Establishing yourself in your chosen creative field can be difficult, dispiriting work: years of toil measured by the number of emails and letters that are met with rejection if they get any response at all.
After all that, once you’ve finally made it inside the tent you come to realise why you struggled: it wasn’t that big to begin with. Despite intense fluctuations there are only a finite number of literary publications, theatres, television production companies, orchestras or children’s book publishers out there, and accordingly a finite number of people working at them. This brings the unexpected side effect that the more specialised what you do is, the more likely that you’ll run into the same people over and over again.
Here are some strategies for dealing with the pitfalls you’ll face.
A semipermeable membrane exists between people who write about things and the people who make the things they write about. As an arts journalist I often have to review work that someone I know has been a part of. It’s one thing to excuse yourself from writing about a film directed by your best friend, but what about a TV programme script-edited by a person who once worked for the same publication as you, or a stage play lit by someone you’ve been chatting to on Twitter?
Such conflicts of interest are found in any creative profession, only increasing as your career progresses and you get to know more people in your industry. The best response is to acknowledge that bias is actually a discourtesy: everyone wants to make the best work possible, and honest, meaningful engagement with the efforts of others is the most constructive way to aid in that. Free rides don’t help good art.
Burning your bridges
Sooner or later you’re going to end up in a job you hate down to your marrow. The sort of job that makes you wake up at some godless hour wishing you still worked in that fish factory pulling the pin bones out of salmon. Sadly, there will always be toxic people and toxic work environments, and after escaping from such a horrid situation it can be tempting to express your feelings publicly. What’s a couple of ill-tempered tweets after what they put you through?
The problem is that all of those ghastly people are still going to exist the day after your splenetic blog post, and maybe they’re going to end up working for a company you’d like to work for too. Even if that nightmare scenario doesn’t happen, everyone in your industry could fit into a reasonably small village in Anglesey, and inevitably they’re going to pop up again. Take the high road, and just hope that they leave the profession to focus on an unsatisfying career in fish deboning.
A bestselling author’s work is so poor that it’s entirely rewritten by her editor. The newly filled job of running a major arts organisation was offered to someone else first. A famously strait-laced actor keeps a big bowl of cocaine on his coffee table. Industry gossip is irresistible because it uses lurid details to recast the successful as foolish and fallible.
But while avoiding the temptation to disclose that an Oscar-winning producer is sleeping with most of the British film industry might be impossible, there’s a difference between open secrets and genuinely sensitive information: a peer struggling with addiction or a difficult family life.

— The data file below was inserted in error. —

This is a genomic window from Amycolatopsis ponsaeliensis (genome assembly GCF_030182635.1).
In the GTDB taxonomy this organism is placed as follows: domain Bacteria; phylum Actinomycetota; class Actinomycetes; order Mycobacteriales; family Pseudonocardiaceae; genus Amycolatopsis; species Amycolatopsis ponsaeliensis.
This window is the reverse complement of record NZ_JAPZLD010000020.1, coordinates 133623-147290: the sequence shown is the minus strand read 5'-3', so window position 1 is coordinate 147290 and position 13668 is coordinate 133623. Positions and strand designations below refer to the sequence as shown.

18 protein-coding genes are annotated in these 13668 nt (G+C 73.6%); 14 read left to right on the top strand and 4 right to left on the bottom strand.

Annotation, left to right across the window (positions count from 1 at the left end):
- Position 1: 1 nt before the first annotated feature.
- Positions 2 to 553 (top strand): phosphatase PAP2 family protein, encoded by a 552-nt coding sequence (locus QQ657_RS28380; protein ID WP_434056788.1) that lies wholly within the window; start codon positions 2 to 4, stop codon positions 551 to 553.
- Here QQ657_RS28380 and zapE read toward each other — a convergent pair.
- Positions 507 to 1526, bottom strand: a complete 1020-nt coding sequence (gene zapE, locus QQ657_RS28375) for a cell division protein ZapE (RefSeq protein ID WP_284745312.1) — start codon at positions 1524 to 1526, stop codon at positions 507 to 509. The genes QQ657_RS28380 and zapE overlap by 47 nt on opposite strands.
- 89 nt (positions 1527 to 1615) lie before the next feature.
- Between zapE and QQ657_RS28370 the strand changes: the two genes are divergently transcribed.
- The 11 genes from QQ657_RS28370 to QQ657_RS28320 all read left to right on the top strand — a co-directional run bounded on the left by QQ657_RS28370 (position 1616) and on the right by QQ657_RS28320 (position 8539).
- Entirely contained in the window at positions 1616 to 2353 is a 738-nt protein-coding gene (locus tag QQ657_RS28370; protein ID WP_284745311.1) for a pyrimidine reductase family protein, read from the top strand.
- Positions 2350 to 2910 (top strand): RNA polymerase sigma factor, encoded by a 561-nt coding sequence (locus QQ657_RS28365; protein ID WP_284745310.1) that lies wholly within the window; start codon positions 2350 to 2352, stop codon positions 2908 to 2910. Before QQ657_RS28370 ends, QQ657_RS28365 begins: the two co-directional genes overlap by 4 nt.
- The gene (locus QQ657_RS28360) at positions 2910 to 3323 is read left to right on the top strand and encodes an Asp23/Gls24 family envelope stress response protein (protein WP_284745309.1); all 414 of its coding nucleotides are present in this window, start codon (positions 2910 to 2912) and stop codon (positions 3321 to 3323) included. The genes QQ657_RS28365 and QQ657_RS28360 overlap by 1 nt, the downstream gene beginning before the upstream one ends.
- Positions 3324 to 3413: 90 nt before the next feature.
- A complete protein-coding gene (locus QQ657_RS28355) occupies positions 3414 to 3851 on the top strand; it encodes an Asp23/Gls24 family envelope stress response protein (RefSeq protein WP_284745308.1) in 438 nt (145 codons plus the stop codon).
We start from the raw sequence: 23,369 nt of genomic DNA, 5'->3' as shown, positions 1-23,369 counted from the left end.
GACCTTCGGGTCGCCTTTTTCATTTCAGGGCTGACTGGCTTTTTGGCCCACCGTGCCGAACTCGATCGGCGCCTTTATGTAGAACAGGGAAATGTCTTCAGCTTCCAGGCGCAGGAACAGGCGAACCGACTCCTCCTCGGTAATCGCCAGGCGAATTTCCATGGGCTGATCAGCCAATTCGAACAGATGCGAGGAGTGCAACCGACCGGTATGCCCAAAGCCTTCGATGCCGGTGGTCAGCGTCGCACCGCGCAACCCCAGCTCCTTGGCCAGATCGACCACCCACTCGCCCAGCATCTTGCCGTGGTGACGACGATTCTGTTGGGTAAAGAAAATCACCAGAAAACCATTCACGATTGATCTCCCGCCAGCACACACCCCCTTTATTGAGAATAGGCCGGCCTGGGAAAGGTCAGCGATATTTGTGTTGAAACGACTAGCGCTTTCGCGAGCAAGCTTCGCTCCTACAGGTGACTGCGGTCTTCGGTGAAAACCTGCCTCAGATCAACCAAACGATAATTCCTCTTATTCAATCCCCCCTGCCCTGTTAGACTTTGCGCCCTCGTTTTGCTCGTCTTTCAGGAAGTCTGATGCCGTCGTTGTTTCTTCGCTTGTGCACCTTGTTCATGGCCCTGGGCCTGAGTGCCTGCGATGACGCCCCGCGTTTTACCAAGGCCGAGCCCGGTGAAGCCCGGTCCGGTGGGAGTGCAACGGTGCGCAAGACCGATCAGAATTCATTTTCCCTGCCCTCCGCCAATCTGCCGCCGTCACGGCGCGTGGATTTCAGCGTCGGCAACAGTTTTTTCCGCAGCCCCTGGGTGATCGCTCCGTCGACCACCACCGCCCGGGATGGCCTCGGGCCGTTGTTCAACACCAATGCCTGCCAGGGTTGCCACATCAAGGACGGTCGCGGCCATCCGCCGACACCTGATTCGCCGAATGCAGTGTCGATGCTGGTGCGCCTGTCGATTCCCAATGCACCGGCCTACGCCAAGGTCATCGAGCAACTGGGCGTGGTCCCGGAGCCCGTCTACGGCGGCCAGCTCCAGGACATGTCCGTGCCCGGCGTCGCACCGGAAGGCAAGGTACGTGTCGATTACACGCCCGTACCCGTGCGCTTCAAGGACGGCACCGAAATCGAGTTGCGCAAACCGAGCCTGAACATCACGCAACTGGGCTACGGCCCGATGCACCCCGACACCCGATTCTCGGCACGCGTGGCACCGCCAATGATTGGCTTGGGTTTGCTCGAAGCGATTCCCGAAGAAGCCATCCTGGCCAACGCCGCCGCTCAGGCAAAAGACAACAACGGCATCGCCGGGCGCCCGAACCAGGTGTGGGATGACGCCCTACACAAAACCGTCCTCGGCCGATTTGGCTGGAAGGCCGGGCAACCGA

If a piece of gossip would feel at home on the Mail Online’s Sidebar of Shame then it’s probably best to not share, for the sake of your mortal soul if nothing else.
Going to war
Given the relentless promotion of the idea of individual accomplishment, it’s wonderful to discover how collaborative a career in the arts can be. I’ve worked at Oh Comely magazine with the same group of people for four years and many of my most rewarding professional experiences have come as a result.
Working with like-minded peers towards a common goal can be immensely satisfying – you’re not just co-workers but a team, battling against the odds. These challenges go beyond the usual deadlines and disasters: with cuts to arts funding, diminishing newsstand sales, online piracy and any number of other encroaching threats, to work in a creative industry is to experience near-constant implosion.
The danger is that this creates a siege mentality. The enemy becomes another lifestyle magazine, dance company or boutique festival rather than the difficult marketplace you’re all operating within. Not only does this attitude preclude the possibility of fruitful, unexpected collaboration, but is self-sabotaging: just because someone else loses doesn’t mean that you win. It’s important to remember that in the ways that truly matter you’re all on the same side.
Getting a bad reputation
About 15 years ago a notable radio DJ – who shall remain nameless – was nearly fired after he was caught stealing CDs from the office. If you worked for the station at the time, it’s almost certain you know exactly who I mean. Gossip works in both directions: once a piece of unsavoury information attaches itself to you, it becomes difficult to dislodge it.
Even if you’re not prone to petty larceny, there are a host of improper behaviours that could trail behind you for a good stretch of your career. Thankfully, avoiding many of them just requires common sense: don’t plagiarise, don’t take advantage of expense accounts, do the work you’re paid for, industry events aren’t good locations for binge-drinking, and never break the magicians’ code.
Ultimately the key to coping in a small industry is much like anything else in life: try to behave like a decent human being and things will generally work out for the best.
To read the original article at IdeasMag, click here.